I’ve been watching, with great interest, developments regarding proposed Mil. R. Evid. 514: Victim Advocate – Victim Privilege (see: here and here). Until now, I beleived the proposed Mil. R. Evid. was to be the result of a legislative requirement. Congress, it seems, feels differently.

The conference report on the FY12 NDAA is available here. The following language is found on page 1425 of the pdf:

Privilege in cases arising under Uniform Code of Military Justice against disclosure of communications between sexual assault victims and sexual assault response coordinators, victim advocates, and certain other persons

The House bill contained a provision (sec. 584) that would add a new Article 140a to the Uniform Code of Military Justice establishing a privilege against disclosure of communications between a person who is a victim of a sexual assault and a Sexual Assault Response Coordinator (SARC), a Sexual Assault Victim Advocate, and personnel staffing the Department of Defense (DOD) Safe Helpline or successor operation.

The Senate amendment contained a provision (sec. 564) that would require the President to establish in the Manual for Courts-Martial (MCM) an evidentiary privilege against disclosure of communications to similar effect.

The House and the Senate recede. Neither provision is included in the conference report.

The conferees note that the DOD has indicated that a new Executive Order that would amend the MCM by adding a proposed new Military Rule of Evidence 514 Victim Advocate Privilege has completed all review within the Office of Management and Budget and is now with the President for review and approval. Additionally, DOD has amended its controlling regulations to ensure that the privilege against disclosure applies to communications with a SARC whenever their duties and responsibilities involve victim advocate functions. Once this change to the MCM is signed and implemented, the conferees believe that it accomplishes the objective of ensuring privileged communications for sexual assault victims.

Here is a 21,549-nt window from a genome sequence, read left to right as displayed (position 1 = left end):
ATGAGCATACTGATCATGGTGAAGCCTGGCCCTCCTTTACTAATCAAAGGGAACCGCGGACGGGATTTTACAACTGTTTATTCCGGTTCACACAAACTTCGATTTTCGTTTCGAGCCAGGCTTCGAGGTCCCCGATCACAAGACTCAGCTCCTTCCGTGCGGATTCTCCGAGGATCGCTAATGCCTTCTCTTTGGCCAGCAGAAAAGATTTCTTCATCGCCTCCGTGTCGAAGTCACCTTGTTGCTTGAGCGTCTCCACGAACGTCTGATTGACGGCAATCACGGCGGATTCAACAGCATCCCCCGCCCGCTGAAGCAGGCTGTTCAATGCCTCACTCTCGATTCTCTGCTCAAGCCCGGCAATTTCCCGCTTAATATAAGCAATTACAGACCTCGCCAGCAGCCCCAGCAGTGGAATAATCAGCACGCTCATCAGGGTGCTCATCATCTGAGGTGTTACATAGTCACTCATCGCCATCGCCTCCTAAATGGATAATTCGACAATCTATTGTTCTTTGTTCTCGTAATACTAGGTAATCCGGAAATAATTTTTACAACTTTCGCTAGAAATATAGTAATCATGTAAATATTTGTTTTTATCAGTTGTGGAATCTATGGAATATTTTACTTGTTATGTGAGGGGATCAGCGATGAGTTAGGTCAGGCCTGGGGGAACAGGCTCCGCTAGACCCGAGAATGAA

Without the legislative requirement, I continue to wonder (as I did in this comment) about the notice and comment period for this new rule:

The 2009 JSC Annual Review of proposed MCM amendments includes the MRE 514 language. Link here. At the top of the document it states:

JSC 2009 Annual Review Package of Proposed Amendments to the Manual for Courts-Martial by Executive Order. Initially Published in the Federal Register on September 17, 2009.

However, the 17 Sep 2009 Federal Register notice contains no mention of MRE 514. Link here

Considering the amendments in the 19 October 2011 notice are supposed to be stylistic, I wonder if we’re missing a notice and comment period for MRE 514?

32 Responses to “Congress withdraws requirement for Victim Advocate Privilege (MRE 514)”

  1. Peanut Gallery says:

    I may have missed the CAAFlog post about it, but did anyone see that Article 125 was repealed in the Senate version of the NDAA?

  2. JWS says:

    So, the “victim” conveys information to the “advocate” that is exculpatory to the defendant — and that does not come in to evidence?  Doesn’t anyone see a constitutional problem here?